For us in Sales and Marketing, we need to let go of some of our old ways of work and acquire new skills more relevant to the digital transformation era. Acquiring know-how is no longer exclusive to people with access to expensive training; it is now within the reach of anyone with a WiFi connection. That is the easy part though. The hardest part remains to connect in a world full of noise, in which people are struggling with changes and uncertainties. The challenge resides in developing the emotional strength required whenever problems arise, with no quick fixes on hand, except for the empathy and will we thus bring in to help and act creatively.
In my wife’s case, the cancellation of the exhibitions meant she had to rethink ways to reach her customers. This did not only mean the need to learn how an online shop operates, but also to find the required empathy and courage to reach out to people who see value in her art.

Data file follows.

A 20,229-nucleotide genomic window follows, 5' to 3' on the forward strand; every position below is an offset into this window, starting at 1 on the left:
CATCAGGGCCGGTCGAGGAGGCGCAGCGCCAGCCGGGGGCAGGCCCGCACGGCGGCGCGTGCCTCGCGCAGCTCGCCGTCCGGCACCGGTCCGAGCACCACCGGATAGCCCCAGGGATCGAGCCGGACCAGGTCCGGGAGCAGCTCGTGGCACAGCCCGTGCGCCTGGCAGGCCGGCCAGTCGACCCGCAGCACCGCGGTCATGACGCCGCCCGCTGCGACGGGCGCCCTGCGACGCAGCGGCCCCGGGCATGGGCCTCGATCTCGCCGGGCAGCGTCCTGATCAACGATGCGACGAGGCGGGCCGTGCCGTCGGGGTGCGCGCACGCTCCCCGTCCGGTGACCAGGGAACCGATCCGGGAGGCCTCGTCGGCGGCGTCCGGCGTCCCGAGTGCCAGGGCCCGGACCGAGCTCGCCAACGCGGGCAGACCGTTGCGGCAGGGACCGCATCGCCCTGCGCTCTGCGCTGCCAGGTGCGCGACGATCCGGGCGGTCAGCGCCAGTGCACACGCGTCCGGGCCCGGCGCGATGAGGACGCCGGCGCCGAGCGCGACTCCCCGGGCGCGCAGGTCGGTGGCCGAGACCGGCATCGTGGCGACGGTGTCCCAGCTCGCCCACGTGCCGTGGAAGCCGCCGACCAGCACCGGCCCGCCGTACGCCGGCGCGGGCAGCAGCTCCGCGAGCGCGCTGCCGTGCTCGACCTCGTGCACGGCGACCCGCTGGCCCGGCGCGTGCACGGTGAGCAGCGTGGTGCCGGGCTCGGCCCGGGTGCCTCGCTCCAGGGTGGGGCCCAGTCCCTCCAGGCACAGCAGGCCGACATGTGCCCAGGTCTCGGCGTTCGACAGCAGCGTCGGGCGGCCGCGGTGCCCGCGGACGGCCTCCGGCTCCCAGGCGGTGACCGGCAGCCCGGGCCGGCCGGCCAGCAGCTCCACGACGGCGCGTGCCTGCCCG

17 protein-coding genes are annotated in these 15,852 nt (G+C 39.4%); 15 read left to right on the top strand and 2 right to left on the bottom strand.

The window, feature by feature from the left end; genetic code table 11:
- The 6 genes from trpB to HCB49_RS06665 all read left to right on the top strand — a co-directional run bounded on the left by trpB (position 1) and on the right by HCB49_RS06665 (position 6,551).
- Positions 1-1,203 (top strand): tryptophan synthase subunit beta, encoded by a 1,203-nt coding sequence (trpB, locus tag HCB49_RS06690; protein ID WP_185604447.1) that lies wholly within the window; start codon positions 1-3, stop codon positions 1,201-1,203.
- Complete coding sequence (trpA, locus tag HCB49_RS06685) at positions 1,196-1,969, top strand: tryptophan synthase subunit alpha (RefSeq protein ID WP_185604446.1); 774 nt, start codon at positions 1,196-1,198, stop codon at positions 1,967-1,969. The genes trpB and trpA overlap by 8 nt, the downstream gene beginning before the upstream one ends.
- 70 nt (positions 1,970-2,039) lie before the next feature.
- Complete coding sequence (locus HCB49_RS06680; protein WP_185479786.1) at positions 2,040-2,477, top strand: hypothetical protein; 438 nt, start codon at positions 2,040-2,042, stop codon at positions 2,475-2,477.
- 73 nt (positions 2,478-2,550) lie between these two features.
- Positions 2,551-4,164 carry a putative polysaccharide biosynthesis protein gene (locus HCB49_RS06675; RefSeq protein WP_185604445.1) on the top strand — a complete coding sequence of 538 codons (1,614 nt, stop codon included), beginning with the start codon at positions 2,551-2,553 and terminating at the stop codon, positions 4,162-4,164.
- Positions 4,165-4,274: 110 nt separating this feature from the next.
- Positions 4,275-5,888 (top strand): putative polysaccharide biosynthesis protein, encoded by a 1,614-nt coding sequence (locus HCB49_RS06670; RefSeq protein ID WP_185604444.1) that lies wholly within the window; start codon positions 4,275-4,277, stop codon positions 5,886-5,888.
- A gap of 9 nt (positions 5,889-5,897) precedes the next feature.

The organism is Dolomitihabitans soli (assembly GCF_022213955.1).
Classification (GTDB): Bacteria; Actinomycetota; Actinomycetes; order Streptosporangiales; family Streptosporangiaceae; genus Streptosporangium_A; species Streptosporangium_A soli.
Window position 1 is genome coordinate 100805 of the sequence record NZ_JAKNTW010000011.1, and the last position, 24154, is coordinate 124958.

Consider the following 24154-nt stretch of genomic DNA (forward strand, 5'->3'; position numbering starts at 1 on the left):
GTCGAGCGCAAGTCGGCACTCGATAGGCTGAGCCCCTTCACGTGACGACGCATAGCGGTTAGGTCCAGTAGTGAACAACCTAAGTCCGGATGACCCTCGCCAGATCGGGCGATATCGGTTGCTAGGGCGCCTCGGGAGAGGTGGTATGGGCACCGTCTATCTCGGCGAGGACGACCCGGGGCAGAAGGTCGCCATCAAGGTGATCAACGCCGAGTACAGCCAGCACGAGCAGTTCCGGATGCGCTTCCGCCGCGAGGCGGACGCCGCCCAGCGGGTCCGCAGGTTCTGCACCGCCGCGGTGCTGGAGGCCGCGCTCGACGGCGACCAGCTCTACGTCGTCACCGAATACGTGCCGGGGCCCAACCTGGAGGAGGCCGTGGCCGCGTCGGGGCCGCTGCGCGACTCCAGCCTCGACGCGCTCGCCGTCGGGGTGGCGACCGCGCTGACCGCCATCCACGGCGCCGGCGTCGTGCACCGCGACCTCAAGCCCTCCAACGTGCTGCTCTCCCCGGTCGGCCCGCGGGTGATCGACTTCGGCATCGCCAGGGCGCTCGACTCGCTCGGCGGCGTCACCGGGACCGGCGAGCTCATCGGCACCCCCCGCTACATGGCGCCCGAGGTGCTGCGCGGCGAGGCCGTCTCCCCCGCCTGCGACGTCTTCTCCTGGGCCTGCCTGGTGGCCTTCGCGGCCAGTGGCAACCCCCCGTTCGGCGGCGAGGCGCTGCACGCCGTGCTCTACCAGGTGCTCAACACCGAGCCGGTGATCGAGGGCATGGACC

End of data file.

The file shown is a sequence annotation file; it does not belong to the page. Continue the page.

The authorization to change our ways of work might, or might not, come in an organization. In the end, one owes to oneself the responsibility to stay fit and motivated in their job. Expecting the permission to change is often an excuse for not crossing our internal boundaries holding us back; in other words, a justification for not confronting our own self.
We will only dare the leap when we realize that if we do not, we would die from the inside.
Only then can external difficulties become surmountable. Only then we would be able to really connect with others, whether in a meeting room, in an exhibition, or simply through a screen.